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Legislative leaders ask state Supreme Court to intervene in tribal gaming lawsuit

Legislative leaders ask state Supreme Court to intervene in tribal gaming lawsuit

Tribal confrontation (copy)

Stitt dropped a bombshell on the state’s tribal governments when he announced in early July his intention to negotiate entirely new gaming compacts by the end of the year. The tribes said Stitt misunderstands the terms of the compacts and that they are under no obligation to engage in such talks, although they said they are open to discussing some changes. Stitt maintains the compacts expired at the end of December and the casinos are operating illegally. The three largest gaming tribes — Choctaw, Chickasaw and Cherokee — filed suit on Dec. 31, seeking a declaratory judgment in the matter. NATE BILLINGS/The Oklahoman

OKLAHOMA CITY — Oklahoma’s top two legislative leaders interjected themselves into the gaming lawsuit between Gov. Kevin Stitt and several tribal governments on Thursday by asking the Oklahoma Supreme Court to assume original jurisdiction over a portion of the proceedings.

Senate President Pro Tem Greg Treat, R-Oklahoma City, and House Speaker Charles McCall, R-Atoka, want the state Supreme Court, not a federal judge, to decide whether Stitt has the right to effectively expand the scope of Indian gaming in the state without the consent of the Legislature.

Stitt is locked in a lawsuit with several tribes over whether their gaming compacts with the state expired on Dec. 31. Simultaneously, in April, he signed new compacts with the Otoe-Missouria and Comanche that McCall, Treat, Attorney General Mike Hunter and the other tribes say are not valid because they include forms of gambling not allowed under the Oklahoma Indian Gaming Act.

Specifically, the compacts would allow sports betting and true house-banked games such as blackjack, craps and roulette.

Last week Stitt asked Chief Federal District Judge Timothy DeGuisti to suspend the lawsuit proceedings until DeGiusti rules on Hunter’s May 5 opinion that Stitt exceeded his authority.

It is that decision that McCall and Treat want made in state court.

“Federal judges decide matters of federal law, not matters of state law, and at issue is a matter of state law. Asking federal judges to decide a matter of state law is a dangerous intrusion into states’ rights,” Treat said in a joint press release with McCall.

McCall, in an email to House Republicans, said Thursday’s filing “is about much more than gaming compacts. Had the state executive branch asked the federal judicial branch to make a ruling concerning purely state law on some other matter — whether it be the Second Amendment, abortion, healthcare or anything else — this same type of legal response by the legislative branch would be necessary to protect Oklahoma’s rights and uphold the Oklahoma Constitution, as we each swear an oath to do.

“This is not an action we wanted to take,” McCall continued, “but unfortunately, the executive branch’s legal action in the federal case — which was not communicated to the House or Senate in advance — thrust the state into an untenable position requiring us to respond.”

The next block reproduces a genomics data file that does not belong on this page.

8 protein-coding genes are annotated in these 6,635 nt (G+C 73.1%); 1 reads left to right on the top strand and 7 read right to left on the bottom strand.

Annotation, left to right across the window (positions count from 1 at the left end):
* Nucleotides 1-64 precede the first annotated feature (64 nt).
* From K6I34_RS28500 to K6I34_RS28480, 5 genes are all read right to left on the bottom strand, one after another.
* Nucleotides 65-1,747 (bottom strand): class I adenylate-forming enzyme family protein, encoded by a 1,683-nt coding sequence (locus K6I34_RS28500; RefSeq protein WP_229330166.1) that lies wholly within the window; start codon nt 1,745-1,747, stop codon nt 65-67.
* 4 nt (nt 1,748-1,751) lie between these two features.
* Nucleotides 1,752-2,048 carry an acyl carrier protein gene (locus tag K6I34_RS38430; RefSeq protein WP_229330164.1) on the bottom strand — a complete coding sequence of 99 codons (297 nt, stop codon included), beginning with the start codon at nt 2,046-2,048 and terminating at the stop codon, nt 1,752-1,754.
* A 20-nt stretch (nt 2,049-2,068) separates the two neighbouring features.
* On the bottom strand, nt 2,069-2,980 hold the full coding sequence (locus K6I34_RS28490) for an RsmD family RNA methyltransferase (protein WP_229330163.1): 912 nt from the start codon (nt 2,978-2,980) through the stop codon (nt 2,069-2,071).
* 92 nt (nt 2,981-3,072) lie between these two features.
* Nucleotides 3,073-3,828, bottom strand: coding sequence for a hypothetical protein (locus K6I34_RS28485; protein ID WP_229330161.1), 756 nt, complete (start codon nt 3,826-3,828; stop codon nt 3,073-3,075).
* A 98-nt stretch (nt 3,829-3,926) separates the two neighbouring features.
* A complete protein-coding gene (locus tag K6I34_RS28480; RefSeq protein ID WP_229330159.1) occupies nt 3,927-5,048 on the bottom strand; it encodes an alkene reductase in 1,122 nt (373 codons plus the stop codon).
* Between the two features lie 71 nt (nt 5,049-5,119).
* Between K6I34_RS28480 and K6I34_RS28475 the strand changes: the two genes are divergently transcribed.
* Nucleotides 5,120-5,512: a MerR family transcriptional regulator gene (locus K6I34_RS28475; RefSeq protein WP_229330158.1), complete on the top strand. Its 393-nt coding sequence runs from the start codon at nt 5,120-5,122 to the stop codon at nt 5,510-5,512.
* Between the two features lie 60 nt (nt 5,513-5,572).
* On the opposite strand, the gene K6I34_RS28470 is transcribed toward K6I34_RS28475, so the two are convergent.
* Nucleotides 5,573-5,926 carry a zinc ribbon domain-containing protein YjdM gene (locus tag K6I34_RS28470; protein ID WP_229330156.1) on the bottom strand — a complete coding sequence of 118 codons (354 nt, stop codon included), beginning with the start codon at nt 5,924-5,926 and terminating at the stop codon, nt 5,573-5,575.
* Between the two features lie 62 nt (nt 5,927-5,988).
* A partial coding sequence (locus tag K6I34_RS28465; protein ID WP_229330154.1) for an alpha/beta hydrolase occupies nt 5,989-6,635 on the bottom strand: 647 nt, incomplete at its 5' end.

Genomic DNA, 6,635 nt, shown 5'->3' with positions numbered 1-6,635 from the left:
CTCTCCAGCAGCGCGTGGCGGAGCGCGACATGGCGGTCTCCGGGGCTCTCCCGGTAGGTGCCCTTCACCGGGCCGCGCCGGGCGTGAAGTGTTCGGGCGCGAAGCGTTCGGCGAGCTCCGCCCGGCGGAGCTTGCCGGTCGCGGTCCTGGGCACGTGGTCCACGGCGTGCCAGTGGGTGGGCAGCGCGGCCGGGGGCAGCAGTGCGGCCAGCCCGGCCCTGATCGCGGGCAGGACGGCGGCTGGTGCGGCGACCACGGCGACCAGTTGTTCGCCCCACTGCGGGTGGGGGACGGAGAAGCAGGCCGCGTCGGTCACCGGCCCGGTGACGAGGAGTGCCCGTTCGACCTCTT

Stephen Greetham, senior counsel for the Chickasaw Nation and the state’s largest gaming tribe, welcomed the legislative leaders’ action.

“We deeply appreciate the leadership demonstrated today by President Pro Tem Treat and Speaker McCall,” Greetham said in a written statement. “The action they filed in the Oklahoma Supreme Court is tailored to protect their constitutional role as Oklahoma’s policymakers and will help get things back on the right track.”

Stitt notified the various tribes last summer that he considered their gaming compacts to end on Dec. 31, 2019, and warned them that failure to negotiate new compacts with him would result in most of the games in their casinos being declared illegal.

The tribes disagreed, pointing to language they said automatically renewed the compacts.

This issue is the one before DeGiusti.

Although the tribes have for the most part put up a united front, Stitt was able to secure agreements with the Otoe-Missouri and Comanche, two medium-sized operations, in April.

Those agreements included sports betting, true house-banked games and provisions for expansion into areas of the state now controlled by other tribes, including the Chickasaw.

There has been some grumbling that the larger gaming tribes, and particularly the Chickasaw, exert undue influence on gaming in the state. The Comanche treaty in particular could potentially challenge Chickasaw market share.

The U.S. Department of Interior is required to accept or reject the Otoe-Missouria and Comanche compacts by Monday. Hunter has urged the department to reject them.

Thursday’s lawsuit formally brings not only Treat and McCall into the fray, but former Senate President Pro Tem Glenn Coffee. An Oklahoma City attorney who still holds considerable influence in state politics, Coffee is attorney of record on Thursday’s application to the state Supreme Court and the accompanying brief.


Tribal gaming 101: What you need to know about Oklahoma tribal gaming

Randy Krehbiel 918-581-8365

Twitter: @rkrehbiel

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